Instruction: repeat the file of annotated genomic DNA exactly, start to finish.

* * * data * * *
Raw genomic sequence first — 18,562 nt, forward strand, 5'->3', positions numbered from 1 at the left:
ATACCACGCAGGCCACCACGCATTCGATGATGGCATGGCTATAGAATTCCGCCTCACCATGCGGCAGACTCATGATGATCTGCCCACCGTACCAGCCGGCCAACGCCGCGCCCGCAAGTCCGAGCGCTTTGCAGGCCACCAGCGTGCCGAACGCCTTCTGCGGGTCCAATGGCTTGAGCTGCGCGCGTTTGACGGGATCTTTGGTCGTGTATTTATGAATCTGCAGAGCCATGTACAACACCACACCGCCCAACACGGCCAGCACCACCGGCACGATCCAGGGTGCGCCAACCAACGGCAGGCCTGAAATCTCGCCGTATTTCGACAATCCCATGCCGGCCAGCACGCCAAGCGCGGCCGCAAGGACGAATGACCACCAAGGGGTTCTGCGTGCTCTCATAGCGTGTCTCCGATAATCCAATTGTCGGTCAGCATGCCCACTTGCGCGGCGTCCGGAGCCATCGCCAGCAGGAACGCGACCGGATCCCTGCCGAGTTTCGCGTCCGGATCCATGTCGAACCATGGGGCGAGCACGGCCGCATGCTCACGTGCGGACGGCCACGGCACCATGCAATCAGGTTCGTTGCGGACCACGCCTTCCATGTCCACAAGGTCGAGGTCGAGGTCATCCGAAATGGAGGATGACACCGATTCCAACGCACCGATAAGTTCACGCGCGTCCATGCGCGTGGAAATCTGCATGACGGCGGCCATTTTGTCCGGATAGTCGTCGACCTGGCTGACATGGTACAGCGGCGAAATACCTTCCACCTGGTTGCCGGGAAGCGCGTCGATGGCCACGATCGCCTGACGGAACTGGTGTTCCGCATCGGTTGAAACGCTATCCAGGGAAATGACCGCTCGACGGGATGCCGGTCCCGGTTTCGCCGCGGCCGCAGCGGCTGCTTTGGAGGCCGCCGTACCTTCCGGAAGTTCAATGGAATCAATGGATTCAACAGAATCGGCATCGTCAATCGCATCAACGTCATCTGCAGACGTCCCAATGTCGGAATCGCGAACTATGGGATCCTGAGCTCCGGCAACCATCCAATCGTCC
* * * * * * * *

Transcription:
Raw genomic sequence first — 18,562 nt, forward strand, 5'->3', positions numbered from 1 at the left:
ATACCACGCAGGCCACCACGCATTCGATGATGGCATGGCTATAGAATTCCGCCTCACCATGCGGCAGACTCATGATGATCTGCCCACCGTACCAGCCGGCCAACGCCGCGCCCGCAAGTCCGAGCGCTTTGCAGGCCACCAGCGTGCCGAACGCCTTCTGCGGGTCCAATGGCTTGAGCTGCGCGCGTTTGACGGGATCTTTGGTCGTGTATTTATGAATCTGCAGAGCCATGTACAACACCACACCGCCCAACACGGCCAGCACCACCGGCACGATCCAGGGTGCGCCAACCAACGGCAGGCCTGAAATCTCGCCGTATTTCGACAATCCCATGCCGGCCAGCACGCCAAGCGCGGCCGCAAGGACGAATGACCACCAAGGGGTTCTGCGTGCTCTCATAGCGTGTCTCCGATAATCCAATTGTCGGTCAGCATGCCCACTTGCGCGGCGTCCGGAGCCATCGCCAGCAGGAACGCGACCGGATCCCTGCCGAGTTTCGCGTCCGGATCCATGTCGAACCATGGGGCGAGCACGGCCGCATGCTCACGTGCGGACGGCCACGGCACCATGCAATCAGGTTCGTTGCGGACCACGCCTTCCATGTCCACAAGGTCGAGGTCGAGGTCATCCGAAATGGAGGATGACACCGATTCCAACGCACCGATAAGTTCACGCGCGTCCATGCGCGTGGAAATCTGCATGACGGCGGCCATTTTGTCCGGATAGTCGTCGACCTGGCTGACATGGTACAGCGGCGAAATACCTTCCACCTGGTTGCCGGGAAGCGCGTCGATGGCCACGATCGCCTGACGGAACTGGTGTTCCGCATCGGTTGAAACGCTATCCAGGGAAATGACCGCTCGACGGGATGCCGGTCCCGGTTTCGCCGCGGCCGCAGCGGCTGCTTTGGAGGCCGCCGTACCTTCCGGAAGTTCAATGGAATCAATGGATTCAACAGAATCGGCATCGTCAATCGCATCAACGTCATCTGCAGACGTCCCAATGTCGGAATCGCGAACTATGGGATCCTGAGCTCCGGCAACCATCCAATCGTCC